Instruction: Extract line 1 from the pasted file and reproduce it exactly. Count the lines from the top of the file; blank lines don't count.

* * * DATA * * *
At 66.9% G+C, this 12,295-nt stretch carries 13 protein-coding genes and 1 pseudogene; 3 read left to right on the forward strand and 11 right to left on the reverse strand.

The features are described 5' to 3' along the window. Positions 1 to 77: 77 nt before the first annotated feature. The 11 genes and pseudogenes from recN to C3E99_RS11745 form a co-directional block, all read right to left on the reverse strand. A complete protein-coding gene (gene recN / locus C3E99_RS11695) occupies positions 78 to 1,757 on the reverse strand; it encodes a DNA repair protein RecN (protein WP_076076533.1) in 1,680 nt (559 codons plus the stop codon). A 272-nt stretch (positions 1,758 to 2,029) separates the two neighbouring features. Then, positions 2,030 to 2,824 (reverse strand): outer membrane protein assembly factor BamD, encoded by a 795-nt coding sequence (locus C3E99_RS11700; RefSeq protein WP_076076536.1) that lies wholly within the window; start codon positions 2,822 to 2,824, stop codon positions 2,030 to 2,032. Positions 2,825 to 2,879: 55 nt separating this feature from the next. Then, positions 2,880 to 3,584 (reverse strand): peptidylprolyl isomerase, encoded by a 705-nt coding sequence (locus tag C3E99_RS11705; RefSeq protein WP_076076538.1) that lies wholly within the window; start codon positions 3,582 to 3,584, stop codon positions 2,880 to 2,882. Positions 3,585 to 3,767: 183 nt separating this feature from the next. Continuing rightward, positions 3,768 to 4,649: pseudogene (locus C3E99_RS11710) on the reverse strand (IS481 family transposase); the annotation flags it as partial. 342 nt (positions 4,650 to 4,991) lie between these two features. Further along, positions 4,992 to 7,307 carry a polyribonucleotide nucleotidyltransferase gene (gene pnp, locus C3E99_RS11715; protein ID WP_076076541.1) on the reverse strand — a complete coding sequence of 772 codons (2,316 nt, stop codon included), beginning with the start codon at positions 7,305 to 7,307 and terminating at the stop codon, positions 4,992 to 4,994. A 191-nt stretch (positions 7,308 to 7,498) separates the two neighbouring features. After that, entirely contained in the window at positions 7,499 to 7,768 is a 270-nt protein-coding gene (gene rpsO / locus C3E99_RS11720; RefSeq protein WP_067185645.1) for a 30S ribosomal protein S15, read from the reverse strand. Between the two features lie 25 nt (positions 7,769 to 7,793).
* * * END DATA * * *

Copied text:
At 66.9% G+C, this 12,295-nt stretch carries 13 protein-coding genes and 1 pseudogene; 3 read left to right on the forward strand and 11 right to left on the reverse strand.